First, about the black lines. I think they are helpful for the hexagonal and the rhombic lattice. For the hexagonal system, it shows you the hexagons. One hexagon contains exactly the same space as one conventional unit cell. You just have move (translate by a lattice edge) certain areas as shown below.
For the rhombic lattice, it is nice to have the black lines when you are looking at the green cell. Without it, you would not understand why you would call it rhombic.
So why does a rhombic lattice have 2 types of unit cells (the blue and the green) whereas a hexagonal lattice only has 1 (and why do the solid black lines for these two lattices are different?).
The green cell is a centered cell, which makes the math easier because it has right angles. On the other hand, you suddenly have a translation by $½a + ½b$ on top of the lattice translations that you have the keep track of. In fact, the rhombic type is usually described as a centered rectangular lattice, e.g. https://en.wikipedia.org/wiki/Bravais_lattice#In_2_dimensions.
The same question also applies to rectangular lattice. Isn't it just a special case of oblique lattice where γ = 90°?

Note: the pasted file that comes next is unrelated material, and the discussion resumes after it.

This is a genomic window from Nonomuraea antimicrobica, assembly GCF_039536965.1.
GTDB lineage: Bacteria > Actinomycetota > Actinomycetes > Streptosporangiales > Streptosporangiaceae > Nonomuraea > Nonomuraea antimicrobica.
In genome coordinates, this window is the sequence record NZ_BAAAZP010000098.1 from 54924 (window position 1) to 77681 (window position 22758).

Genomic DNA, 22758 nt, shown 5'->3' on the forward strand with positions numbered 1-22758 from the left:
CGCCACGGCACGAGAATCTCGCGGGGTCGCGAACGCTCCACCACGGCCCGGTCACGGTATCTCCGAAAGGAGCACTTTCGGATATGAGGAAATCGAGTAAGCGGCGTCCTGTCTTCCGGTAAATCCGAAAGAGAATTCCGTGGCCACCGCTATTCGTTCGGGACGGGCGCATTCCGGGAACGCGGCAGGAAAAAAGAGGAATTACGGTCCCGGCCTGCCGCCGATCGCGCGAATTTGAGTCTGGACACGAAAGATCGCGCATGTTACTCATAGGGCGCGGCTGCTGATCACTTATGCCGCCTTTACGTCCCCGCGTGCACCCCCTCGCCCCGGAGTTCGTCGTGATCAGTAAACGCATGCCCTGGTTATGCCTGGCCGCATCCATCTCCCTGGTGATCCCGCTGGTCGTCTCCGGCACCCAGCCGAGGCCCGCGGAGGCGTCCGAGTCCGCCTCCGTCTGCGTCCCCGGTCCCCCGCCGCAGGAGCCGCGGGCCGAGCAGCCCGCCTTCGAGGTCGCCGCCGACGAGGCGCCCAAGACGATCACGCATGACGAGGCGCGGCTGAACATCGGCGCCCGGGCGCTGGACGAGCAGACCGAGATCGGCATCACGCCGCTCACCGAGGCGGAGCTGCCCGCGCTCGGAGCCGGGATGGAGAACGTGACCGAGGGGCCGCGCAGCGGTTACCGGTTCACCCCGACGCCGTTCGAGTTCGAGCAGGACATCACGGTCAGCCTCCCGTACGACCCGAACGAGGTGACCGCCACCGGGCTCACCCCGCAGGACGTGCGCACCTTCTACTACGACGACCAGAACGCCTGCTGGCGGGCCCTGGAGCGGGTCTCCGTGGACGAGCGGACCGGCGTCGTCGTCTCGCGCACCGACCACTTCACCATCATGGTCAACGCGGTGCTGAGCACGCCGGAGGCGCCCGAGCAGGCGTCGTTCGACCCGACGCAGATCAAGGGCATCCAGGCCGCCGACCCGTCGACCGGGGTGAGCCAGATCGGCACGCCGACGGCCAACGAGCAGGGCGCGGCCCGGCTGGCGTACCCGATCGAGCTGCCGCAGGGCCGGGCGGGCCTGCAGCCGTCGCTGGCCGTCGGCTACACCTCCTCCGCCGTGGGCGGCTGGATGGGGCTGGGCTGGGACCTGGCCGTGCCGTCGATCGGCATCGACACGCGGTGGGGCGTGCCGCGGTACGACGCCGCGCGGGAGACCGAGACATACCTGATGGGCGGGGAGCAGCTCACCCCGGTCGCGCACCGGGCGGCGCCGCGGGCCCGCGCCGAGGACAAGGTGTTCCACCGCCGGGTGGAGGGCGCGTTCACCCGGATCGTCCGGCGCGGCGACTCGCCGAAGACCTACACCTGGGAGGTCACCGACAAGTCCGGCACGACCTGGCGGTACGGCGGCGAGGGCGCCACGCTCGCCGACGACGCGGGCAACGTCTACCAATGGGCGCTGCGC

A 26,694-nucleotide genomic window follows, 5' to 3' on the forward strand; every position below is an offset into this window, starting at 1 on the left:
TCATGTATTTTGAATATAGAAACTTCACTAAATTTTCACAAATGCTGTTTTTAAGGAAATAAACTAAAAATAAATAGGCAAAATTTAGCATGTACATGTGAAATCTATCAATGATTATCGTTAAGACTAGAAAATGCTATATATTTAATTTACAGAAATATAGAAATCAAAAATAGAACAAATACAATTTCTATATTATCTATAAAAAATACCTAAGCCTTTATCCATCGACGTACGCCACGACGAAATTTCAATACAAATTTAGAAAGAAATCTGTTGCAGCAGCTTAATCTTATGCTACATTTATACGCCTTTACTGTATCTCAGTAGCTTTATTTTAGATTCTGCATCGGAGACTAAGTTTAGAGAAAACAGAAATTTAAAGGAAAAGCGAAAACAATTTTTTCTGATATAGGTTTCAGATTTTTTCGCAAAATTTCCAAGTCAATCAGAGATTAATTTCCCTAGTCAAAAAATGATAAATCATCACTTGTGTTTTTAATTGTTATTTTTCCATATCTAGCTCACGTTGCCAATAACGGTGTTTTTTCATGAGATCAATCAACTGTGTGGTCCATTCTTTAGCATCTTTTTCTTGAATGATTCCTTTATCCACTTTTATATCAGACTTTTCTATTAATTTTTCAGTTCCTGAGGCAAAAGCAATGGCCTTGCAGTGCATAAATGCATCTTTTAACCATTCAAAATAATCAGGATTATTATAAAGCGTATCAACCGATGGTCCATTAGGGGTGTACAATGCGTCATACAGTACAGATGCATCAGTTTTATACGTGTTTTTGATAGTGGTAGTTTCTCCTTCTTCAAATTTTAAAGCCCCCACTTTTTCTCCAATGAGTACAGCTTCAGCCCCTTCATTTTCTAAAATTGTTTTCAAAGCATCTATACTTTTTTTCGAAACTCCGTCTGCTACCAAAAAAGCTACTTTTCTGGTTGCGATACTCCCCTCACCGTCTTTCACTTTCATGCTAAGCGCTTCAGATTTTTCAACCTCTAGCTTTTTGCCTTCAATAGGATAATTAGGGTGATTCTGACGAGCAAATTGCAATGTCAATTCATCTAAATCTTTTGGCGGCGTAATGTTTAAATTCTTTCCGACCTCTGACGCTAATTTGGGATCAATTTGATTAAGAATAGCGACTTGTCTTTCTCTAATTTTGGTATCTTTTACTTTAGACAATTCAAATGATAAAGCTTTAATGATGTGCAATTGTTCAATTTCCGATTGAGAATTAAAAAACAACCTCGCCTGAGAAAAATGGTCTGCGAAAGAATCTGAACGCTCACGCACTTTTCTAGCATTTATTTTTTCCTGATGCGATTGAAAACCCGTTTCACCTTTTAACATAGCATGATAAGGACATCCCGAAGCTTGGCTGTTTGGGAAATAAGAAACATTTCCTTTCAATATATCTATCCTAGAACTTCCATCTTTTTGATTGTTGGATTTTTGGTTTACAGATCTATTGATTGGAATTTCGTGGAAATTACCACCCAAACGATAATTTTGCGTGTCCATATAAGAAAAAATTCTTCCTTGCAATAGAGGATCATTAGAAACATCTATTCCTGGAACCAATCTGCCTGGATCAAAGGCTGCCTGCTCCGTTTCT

Compared to the oblique lattice, all the other lattices are special cases. They aren't special cases because of some rare coincident, but because of the presence of point group symmetries, i.e. mirror planes and twofold, threefold, fourfold and sixfold rotations. A mirror plane will always allow you to choose a unit cell with a right angle. A fourfold axis will always allow you to choose a unit cell that is square, and a threefold or sixfold axis will always allow you to choose a unit cell that is of the hexagonal type. As you can see, the conventional unit cell is not a hexagon but a rhombus with a 60 degree angle. This makes the math easier.
I don't know why the illustrator chose to offset the black lines and the unit cell by half a unit cell length in both $a$ and $b$ for all lattice types (except the hexagonal one). Maybe it is for better visibility. In general, any point in the unit cell will have symmetry mates in other unit cells related by lattice translations.
If you want to see some examples of lattices that contain objects, check out this link: https://www.iucr.org/education/pamphlets/21/supplement
Above is the illustration for a lattice that contains a hexagonal axis. In this case, you have six identical objects in the unit cell, related by point group symmetry. They do no fit directly into the conventional unit cell, but it has the same volume as six objects (you can try to draw the black lines showing hexogons in your mind). The object is called the asymmetric unit, and it can have various shapes as long as it maps onto the unit cell filling the space without overlap.
The animation below highlights the object in different orientations generated by the hexagonal symmetry.